Handmade bread from a handmade oven

Michael Lillegard examines his homemade brick ovenMichael Lillegard is sitting across from me wearing jeans and a t-shirt sporting a picture of his old Boy Scout Troup 15 on it. We're sitting in a lounge at UMD, and he's telling me about building a brick oven in his back yard. Working nights and weekends it took him and his dad four months to finish it. He built the oven to make pizza, and he had no idea that this homemade brick oven would be the start of his homemade breadmaking company, called 'Duluth's Best Bread.' Michael is explaining to me in the school lounge how pizza making led to bread baking when his old advisor walks by and spots us. Michael graduated from UMD last year with a master's in applied mathematics. He could have continued his education at a PhD program but the thought of where that would lead turned him away. "I don't want to sit in front of a computer all day," he tells me. His old advisor, a Czech math professor, walks up to us during our interview.

"Where is my bread?" He asks Michael. He wants Michael to deliver him bread weekly so he is constantly stocked. He does not want Michael making special trips just for him, but thankfully several other professors have already signed up for Micheal's weekly bread program.

Another professor sees us and approaches out of curiosity. She asks what's going on, and she finds out about Michael's homemade breadmaking.

"Is the bread special or something?" She asks.

"It's not really special bread," says the Czech, "it's just good bread. But for Americans it's special bread." He continues: "You get what you pay for, which means [Michael's bread] is probably three times as expensive as that crap Americans call bread."

Michael charges $4.50 for a 1 pound loaf and $7.00 for a 2-pounder. The price has not been a deterrent for any of his customers, who appreciate its high quality. He is backlogged with orders from his dad's coworkers at Essentia, where his dad works as a Sports Medicine Doctor. He sells to members of his church and to his neighbors, too, and one of his customers wants to invest in Michael's company like a venture capitalist. His customers are not just friends and friends of friends, either. Area restaurants have tried Michael's bread and have expressed interest in buying from him regularly and making it a part of their menu.

The bread is much different than bread you buy at the grocery store. Instead of being puffy and light, Michael's bread is thick, "like custard," he says. And it is dense but not hard. The differences arise mostly from the more time-consuming and labor-intensive process that Michael uses. The big companies like Wonderbread make a whole batch in a few hours using instant yeast and a high-speed spinning process that breaks down the wheat. Michael's recipes--although containing only flour, salt, wild yeast and water--are 40 pages long. His most challenging obstacle is working with the wild yeast, which is in a symbiotic relationship with bacteria and infinitely more unpredictable than the instant yeast that store-bought brands use. How the yeast and bacteria grow and interact determine the bread's consistency and taste. Michael lets the bread proof while closely monitoring temperature and texture in a process that lasts over twenty four hours.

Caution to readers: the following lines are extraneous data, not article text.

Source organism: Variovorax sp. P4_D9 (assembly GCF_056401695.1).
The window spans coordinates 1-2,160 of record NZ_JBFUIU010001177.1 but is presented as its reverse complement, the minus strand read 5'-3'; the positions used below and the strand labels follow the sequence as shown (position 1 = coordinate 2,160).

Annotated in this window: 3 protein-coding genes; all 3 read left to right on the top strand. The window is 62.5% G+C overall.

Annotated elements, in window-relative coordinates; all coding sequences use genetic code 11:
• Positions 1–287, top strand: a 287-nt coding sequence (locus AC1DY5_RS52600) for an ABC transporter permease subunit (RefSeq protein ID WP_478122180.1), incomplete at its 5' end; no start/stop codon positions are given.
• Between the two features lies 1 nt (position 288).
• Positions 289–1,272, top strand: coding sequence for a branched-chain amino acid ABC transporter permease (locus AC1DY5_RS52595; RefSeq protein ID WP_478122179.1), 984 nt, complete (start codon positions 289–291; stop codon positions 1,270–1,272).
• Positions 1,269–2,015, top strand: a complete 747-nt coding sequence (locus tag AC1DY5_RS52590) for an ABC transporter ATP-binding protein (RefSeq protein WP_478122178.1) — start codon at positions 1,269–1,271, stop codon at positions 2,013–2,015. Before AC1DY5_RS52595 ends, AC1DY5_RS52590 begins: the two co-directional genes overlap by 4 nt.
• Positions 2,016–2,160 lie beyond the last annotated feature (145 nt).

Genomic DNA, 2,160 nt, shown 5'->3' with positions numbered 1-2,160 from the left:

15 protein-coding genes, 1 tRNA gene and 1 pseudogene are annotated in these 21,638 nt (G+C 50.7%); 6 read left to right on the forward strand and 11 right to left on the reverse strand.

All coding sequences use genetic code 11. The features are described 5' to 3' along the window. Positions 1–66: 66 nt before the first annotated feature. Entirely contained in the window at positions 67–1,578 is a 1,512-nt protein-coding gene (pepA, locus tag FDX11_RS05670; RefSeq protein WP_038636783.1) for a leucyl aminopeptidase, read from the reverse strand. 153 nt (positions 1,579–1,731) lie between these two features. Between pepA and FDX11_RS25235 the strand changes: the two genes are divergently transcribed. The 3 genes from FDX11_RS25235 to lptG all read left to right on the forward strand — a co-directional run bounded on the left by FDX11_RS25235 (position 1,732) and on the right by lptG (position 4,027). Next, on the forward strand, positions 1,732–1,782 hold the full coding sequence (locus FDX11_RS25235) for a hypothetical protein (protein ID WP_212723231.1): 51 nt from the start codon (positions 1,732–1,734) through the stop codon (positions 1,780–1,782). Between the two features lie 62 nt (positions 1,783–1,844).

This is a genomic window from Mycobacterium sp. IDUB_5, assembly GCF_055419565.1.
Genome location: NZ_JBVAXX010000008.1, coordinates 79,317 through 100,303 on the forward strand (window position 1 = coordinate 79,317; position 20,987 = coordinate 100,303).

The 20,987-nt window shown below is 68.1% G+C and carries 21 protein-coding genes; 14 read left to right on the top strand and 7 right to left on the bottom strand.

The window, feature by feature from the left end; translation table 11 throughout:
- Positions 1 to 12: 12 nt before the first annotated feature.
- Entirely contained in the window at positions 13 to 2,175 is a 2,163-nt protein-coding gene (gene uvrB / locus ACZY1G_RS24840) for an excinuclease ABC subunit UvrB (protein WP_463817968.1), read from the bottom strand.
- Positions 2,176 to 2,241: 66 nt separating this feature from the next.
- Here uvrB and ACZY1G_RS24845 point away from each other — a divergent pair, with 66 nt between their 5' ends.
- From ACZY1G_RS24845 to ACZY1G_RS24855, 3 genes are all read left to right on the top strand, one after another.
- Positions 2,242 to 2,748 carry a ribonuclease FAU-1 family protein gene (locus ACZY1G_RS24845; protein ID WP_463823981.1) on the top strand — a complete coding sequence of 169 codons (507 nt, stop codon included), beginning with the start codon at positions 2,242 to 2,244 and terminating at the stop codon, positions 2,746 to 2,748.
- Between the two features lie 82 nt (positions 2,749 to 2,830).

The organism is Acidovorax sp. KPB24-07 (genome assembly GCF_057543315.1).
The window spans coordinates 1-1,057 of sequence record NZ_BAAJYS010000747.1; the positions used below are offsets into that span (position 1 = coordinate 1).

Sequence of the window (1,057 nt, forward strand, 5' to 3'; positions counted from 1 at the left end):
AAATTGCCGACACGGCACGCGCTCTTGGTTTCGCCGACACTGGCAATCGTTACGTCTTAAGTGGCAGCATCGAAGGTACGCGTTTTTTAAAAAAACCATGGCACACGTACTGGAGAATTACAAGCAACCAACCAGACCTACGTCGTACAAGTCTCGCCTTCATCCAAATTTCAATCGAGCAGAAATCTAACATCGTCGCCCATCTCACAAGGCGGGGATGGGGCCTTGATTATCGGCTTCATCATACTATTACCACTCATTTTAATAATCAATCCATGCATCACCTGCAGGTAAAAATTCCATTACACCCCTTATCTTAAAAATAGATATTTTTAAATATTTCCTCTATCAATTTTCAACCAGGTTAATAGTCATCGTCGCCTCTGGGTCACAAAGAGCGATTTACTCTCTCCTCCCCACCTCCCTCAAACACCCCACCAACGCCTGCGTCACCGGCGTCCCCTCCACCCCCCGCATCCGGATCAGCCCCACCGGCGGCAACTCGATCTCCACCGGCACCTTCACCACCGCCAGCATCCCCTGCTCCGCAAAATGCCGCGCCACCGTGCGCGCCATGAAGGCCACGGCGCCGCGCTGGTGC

He does his baking at his home-built oven or a bakery in Superior, but soon he will expand to a permanent location. Right now he is in talks with the Fitger's complex and hopes to have a space to bake and sell there by end of March.

Michael's original focus was on breadmaking, not breadwinning. "There's the networking and sales [part]--I hate sales," he says, citing how exhausting it can be. And he was reluctant to sell because he himself doesn't like to be sold to. But necessity dictated otherwise. Using the same logic which made him a top student at UMD's math master's program he explains: "I thought [to myself], 'If I don't sell it, then it's not gonna get sold, and it's my own stuff. Well okay, then, I've got to sell it.'" Plus he has confidence in his product and his customer's demand for it. "It's bread. Everybody likes bread."

Especially Michael's older brother Robert, a local food-writer whose articles have been published in local magazines and the New York Times. Their brotherly collaboration on 'Duluth's Best Bread' arose organically out of Michael's interest in breadmaking and Robert's interest in running a business. Robert, who is five years older than Michael, had been looking for something to manage for a while but has had nothing to sell. Their plan is for Robert to be CEO and handle the business-side of things so Michael can focus on the bread. The two are very close and Michael says they are excited about working together. "Robert's like my closest friend," he says. I ask if they've been that way forever. "Not forever. Not before I was born, I guess."

Once they establish a physical building for the 'Duluth's Best Bread' they can bake every day and get a license. But for now Michael bakes a few days per week and says he has a lot of time to think. Even while he's working, when the bread is proofing or baking in the oven, he'll go on walks around his neighborhood in East Duluth or in Superior and ponder hypothetical business situations. Often his mind wanders to considerations like whether there will be enough demand for his bread or whether he can make a living selling it. It's all abstract though; every sale and piece of feedback from his customers has been positive. He takes assurance in this evidence and comes to the same conclusion every time: "It'll either work out in a reasonable amount of time, or it won't, and I'll just get another job."

You can contact Michael Lillegard at lille088@d.umn.edu or the author at fahne006@d.umn.edu.

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